Chances are high your most favorite YouTube video is very different from mine in its form and content. Mine is neither a funny clip nor a music video although I enjoy watching both kinds of clips. But here is what is perhaps common between your favorite video and mine. Like you, I have watched it a dozen times so far. But more importantly I have listened to the audio extract of the video several dozen times by now. I listened to it in the gym a couple of days back and I listened to it before going to bed last night. It is titled “Explorations of the mind” and it is an hour-long lecture given at
Kahneman was born in 1934 (same age as my dad) to Jewish parents of Lithuanian origin and spent his childhood in
This video is titled “Explorations of the mind: Intuition: the marvels and the flaws”. The video can be divided into three parts. Part 1 is where the speaker is introduced (0-4:20). In part 2 Kahneman sets the context and defines the question he is planning to address for the rest of the talk (4:20-20:10). Part 3 (20:10-55:05) is where he presents a simple and useful model that addresses the question.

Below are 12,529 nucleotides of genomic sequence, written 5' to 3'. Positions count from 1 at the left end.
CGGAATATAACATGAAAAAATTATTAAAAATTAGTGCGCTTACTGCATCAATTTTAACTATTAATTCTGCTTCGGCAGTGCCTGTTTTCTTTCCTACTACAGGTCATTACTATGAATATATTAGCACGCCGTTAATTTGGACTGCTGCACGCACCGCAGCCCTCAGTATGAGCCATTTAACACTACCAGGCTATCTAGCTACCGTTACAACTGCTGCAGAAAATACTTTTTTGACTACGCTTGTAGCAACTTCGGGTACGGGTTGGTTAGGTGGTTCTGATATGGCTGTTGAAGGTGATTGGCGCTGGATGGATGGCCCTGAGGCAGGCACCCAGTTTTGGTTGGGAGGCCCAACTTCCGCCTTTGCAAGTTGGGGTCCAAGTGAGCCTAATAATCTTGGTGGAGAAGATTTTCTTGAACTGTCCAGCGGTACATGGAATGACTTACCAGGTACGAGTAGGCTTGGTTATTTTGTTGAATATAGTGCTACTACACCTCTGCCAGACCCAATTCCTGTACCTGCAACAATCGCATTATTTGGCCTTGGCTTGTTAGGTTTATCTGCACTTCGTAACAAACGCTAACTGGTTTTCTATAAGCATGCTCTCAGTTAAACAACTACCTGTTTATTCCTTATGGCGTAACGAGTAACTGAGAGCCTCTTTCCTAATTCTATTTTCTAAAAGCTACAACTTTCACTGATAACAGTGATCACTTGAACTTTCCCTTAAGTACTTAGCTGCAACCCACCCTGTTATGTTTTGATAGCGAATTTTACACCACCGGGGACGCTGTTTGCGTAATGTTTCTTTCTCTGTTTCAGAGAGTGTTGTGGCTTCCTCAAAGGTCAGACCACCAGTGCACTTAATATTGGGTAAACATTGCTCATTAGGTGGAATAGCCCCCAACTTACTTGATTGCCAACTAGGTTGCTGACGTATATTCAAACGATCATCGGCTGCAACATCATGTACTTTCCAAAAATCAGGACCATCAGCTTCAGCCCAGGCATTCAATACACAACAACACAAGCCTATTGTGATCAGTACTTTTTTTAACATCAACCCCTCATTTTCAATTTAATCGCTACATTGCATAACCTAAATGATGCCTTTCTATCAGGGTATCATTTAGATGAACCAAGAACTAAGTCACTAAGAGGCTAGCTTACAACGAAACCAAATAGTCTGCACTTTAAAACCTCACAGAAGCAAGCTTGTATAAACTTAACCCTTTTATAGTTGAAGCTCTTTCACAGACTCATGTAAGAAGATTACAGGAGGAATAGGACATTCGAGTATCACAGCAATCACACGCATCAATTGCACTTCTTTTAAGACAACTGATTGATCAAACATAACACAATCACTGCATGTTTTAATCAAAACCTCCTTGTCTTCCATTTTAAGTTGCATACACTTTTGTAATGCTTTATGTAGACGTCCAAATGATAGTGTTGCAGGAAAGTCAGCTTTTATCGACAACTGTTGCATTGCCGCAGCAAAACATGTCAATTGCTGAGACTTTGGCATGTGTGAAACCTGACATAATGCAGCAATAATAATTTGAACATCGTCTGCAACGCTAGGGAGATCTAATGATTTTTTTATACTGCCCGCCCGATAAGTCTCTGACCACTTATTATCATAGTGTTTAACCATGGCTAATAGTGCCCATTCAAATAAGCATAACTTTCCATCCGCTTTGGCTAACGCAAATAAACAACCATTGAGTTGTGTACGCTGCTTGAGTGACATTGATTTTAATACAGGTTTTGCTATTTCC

What is the question Kahneman addresses in this talk? It is as follows – On the one hand we encounter marvels of intuition when we see world class chess players, basketball players, fire fighters consistently making accurate decisions in a “blink” of an eye (check out Malcolm Gladwell’s Blink for stories on this). On the other hand, we have “experts” like the Chief Economists of the International Monetary Fund (IMF) Olivier Blanchard who on September 2, 2008 said, “If the price of oil stabilizes, I believe we can weather the financial crisis at limited cost in terms of real activity”. Within two weeks some of the biggest financial companies in the world collapsed (check out Nassim Taleb’s Black Swan for stories of these kinds). Why is it that the human intuition works beautifully in certain areas like sports and doesn’t work in some other areas like long term forecasting?
Why do I find this question so interesting? I have a deep-rooted fascination for the learning process. And I believe this question is at the heart of this process. I encounter people all the time who have spent decades managing projects but have stopped learning a while ago. Surprisingly, they believe that with every passing year, they are learning more. But actually they are not. The talk sheds light on what happens when we learn or stop learning.